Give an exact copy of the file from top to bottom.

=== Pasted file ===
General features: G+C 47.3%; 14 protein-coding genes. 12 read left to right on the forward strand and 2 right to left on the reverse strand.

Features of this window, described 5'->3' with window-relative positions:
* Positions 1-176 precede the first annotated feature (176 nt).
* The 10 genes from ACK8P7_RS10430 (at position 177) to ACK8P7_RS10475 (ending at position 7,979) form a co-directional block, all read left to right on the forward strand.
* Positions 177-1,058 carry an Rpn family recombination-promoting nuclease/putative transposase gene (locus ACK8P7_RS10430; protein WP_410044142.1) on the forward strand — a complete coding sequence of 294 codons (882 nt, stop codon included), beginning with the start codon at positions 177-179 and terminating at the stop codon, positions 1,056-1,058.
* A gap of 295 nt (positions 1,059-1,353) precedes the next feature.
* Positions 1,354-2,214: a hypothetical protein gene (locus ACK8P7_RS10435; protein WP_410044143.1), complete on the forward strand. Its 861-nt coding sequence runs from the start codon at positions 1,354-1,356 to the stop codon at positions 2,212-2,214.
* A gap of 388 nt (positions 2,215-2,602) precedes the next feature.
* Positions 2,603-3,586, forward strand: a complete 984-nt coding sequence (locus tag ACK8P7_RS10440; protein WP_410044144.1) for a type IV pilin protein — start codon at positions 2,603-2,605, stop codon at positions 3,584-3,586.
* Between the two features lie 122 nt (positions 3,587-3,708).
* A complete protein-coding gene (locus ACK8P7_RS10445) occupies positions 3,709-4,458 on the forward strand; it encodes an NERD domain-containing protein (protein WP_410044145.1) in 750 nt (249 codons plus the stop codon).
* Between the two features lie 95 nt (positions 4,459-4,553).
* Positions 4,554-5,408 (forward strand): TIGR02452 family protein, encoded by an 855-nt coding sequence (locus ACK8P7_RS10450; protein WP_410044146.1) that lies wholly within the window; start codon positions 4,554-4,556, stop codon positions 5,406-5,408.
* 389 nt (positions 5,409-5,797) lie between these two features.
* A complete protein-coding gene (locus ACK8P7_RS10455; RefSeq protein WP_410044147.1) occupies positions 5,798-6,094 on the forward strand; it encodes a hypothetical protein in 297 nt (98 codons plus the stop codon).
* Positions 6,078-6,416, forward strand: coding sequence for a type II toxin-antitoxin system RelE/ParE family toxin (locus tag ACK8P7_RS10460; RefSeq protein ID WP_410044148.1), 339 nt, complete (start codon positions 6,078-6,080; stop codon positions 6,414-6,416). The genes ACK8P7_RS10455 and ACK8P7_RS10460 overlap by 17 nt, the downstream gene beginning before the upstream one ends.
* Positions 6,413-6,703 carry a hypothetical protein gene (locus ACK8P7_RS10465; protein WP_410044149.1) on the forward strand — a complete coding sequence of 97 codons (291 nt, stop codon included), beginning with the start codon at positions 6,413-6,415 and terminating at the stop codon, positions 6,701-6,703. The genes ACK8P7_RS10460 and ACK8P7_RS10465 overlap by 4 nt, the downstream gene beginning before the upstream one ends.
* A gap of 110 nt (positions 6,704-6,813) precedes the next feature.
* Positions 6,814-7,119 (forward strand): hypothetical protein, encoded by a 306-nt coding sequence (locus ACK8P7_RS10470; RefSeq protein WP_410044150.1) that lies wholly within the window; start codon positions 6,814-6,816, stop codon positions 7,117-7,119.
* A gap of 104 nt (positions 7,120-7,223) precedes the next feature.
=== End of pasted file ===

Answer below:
General features: G+C 47.3%; 14 protein-coding genes. 12 read left to right on the forward strand and 2 right to left on the reverse strand.

Features of this window, described 5'->3' with window-relative positions:
* Positions 1-176 precede the first annotated feature (176 nt).
* The 10 genes from ACK8P7_RS10430 (at position 177) to ACK8P7_RS10475 (ending at position 7,979) form a co-directional block, all read left to right on the forward strand.
* Positions 177-1,058 carry an Rpn family recombination-promoting nuclease/putative transposase gene (locus ACK8P7_RS10430; protein WP_410044142.1) on the forward strand — a complete coding sequence of 294 codons (882 nt, stop codon included), beginning with the start codon at positions 177-179 and terminating at the stop codon, positions 1,056-1,058.
* A gap of 295 nt (positions 1,059-1,353) precedes the next feature.
* Positions 1,354-2,214: a hypothetical protein gene (locus ACK8P7_RS10435; protein WP_410044143.1), complete on the forward strand. Its 861-nt coding sequence runs from the start codon at positions 1,354-1,356 to the stop codon at positions 2,212-2,214.
* A gap of 388 nt (positions 2,215-2,602) precedes the next feature.
* Positions 2,603-3,586, forward strand: a complete 984-nt coding sequence (locus tag ACK8P7_RS10440; protein WP_410044144.1) for a type IV pilin protein — start codon at positions 2,603-2,605, stop codon at positions 3,584-3,586.
* Between the two features lie 122 nt (positions 3,587-3,708).
* A complete protein-coding gene (locus ACK8P7_RS10445) occupies positions 3,709-4,458 on the forward strand; it encodes an NERD domain-containing protein (protein WP_410044145.1) in 750 nt (249 codons plus the stop codon).
* Between the two features lie 95 nt (positions 4,459-4,553).
* Positions 4,554-5,408 (forward strand): TIGR02452 family protein, encoded by an 855-nt coding sequence (locus ACK8P7_RS10450; protein WP_410044146.1) that lies wholly within the window; start codon positions 4,554-4,556, stop codon positions 5,406-5,408.
* 389 nt (positions 5,409-5,797) lie between these two features.
* A complete protein-coding gene (locus ACK8P7_RS10455; RefSeq protein WP_410044147.1) occupies positions 5,798-6,094 on the forward strand; it encodes a hypothetical protein in 297 nt (98 codons plus the stop codon).
* Positions 6,078-6,416, forward strand: coding sequence for a type II toxin-antitoxin system RelE/ParE family toxin (locus tag ACK8P7_RS10460; RefSeq protein ID WP_410044148.1), 339 nt, complete (start codon positions 6,078-6,080; stop codon positions 6,414-6,416). The genes ACK8P7_RS10455 and ACK8P7_RS10460 overlap by 17 nt, the downstream gene beginning before the upstream one ends.
* Positions 6,413-6,703 carry a hypothetical protein gene (locus ACK8P7_RS10465; protein WP_410044149.1) on the forward strand — a complete coding sequence of 97 codons (291 nt, stop codon included), beginning with the start codon at positions 6,413-6,415 and terminating at the stop codon, positions 6,701-6,703. The genes ACK8P7_RS10460 and ACK8P7_RS10465 overlap by 4 nt, the downstream gene beginning before the upstream one ends.
* A gap of 110 nt (positions 6,704-6,813) precedes the next feature.
* Positions 6,814-7,119 (forward strand): hypothetical protein, encoded by a 306-nt coding sequence (locus ACK8P7_RS10470; RefSeq protein WP_410044150.1) that lies wholly within the window; start codon positions 6,814-6,816, stop codon positions 7,117-7,119.
* A gap of 104 nt (positions 7,120-7,223) precedes the next feature.